Now that Mitt Romney has shored up his spot as the presumptive GOP nominee, he has to start tackling the really tough questions — such as whether or not he'll appear on Saturday Night Live. In a New York Times column published this weekend, Maureen Dowd reveals, "Lorne Michaels, the show’s executive producer, has offered a guest spot to Romney, who is considering it." While it sounds like the kind of thing that could convince America that the former governor isn't a stuffed shirt, at this point appearing on the show is likely to do more harm than good.
In the past few elections, nearly every presidential candidate has made a guest appearance on SNL. It's become almost mandatory for politicians to appear on the show, since they need to prove that they're still good sports even after being skewered mercilessly for months. Four years ago Sarah Palin made the world think she was laughing along with Tina Fey's wildly popular impersonation, though if you believe Game Change, she actually found it devestating. John McCain also appeared in a sketch in an attempt to show that he was still quick-witted scamp, not a cantankerous old man. Though his sketch with Tina fey was funny, it wasn't enough to sway the election.
One of Romney's biggest problems is his inability to connect with average Americans, and theoretically a great SNL skit should help his cause. Unfortunately for him, his chances of comedy success are extremely thin. When Romney read David Letterman's Top 10 List he turned in a decent performance, for a politician. However, while he read the lines well, his movements were still awkward.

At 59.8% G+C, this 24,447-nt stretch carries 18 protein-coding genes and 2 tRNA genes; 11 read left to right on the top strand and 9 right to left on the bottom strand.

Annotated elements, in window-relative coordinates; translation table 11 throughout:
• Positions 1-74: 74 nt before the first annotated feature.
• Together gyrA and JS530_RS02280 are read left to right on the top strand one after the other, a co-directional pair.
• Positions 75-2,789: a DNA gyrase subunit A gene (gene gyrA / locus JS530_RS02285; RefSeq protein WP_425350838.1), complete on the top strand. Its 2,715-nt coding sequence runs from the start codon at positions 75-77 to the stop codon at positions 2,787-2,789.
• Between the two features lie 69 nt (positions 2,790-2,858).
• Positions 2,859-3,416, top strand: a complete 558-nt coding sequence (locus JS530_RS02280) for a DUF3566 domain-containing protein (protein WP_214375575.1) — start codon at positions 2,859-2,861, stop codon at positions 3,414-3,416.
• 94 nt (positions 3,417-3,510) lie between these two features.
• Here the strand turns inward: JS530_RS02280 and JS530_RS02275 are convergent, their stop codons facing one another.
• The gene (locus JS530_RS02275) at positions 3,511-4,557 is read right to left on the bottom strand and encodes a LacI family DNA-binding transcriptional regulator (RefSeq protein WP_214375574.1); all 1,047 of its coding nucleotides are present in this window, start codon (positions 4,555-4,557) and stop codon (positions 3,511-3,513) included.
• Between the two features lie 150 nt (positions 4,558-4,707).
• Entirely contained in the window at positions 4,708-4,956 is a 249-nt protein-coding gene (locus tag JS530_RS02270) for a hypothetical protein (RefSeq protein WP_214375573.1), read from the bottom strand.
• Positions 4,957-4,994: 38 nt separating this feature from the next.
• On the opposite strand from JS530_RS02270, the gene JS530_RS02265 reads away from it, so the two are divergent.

In recent sketches Jason Sudeikis has played Romney as a square, robotic flip-flopper. In order for Romney to counter that image he'd have to be exceedingly smooth and charismatic in his SNL appearance. That's a tall order for any non-performer, and Romney has yet to prove that he can be relaxed and relatable when he's talking to people in a town hall meeting. To actually change people's opinions of him on SNL, Romney would have to do a hilarious and memorable skit, and it seems unlikely that he'd be able to pull off a Rudy Giuliani drag performance.
Though Tina Fey's Palin impersonation demanded a response from the Alaska governor, in the current election SNL has yet to do a sketch that's become culturally relevant. As show insiders explain to Dowd, both Romney and President Obama lack "handles," or quirks impersonators can exploit. That's why much like Fred Armisen's Obama, Sudeikis' Romney is amusing, but not devestatingly accurate like Darrell Hammond's Bill Clinton.
While SNL writers are tearing their hair out at the prospect of an election without any wild characters like Newt Gingrich or Michelle Bachmann, that might be great for Romney. However, it's very possible that SNL will sharpen its aim in the next few months. There are rumors that Sudeikis is leaving the show at the end of the season, and that would give another performer an opportunity to step in with a more biting Romney parody. In the fall, Romney may be pressured into guest starring on the show, whether he's ready for prime time or not.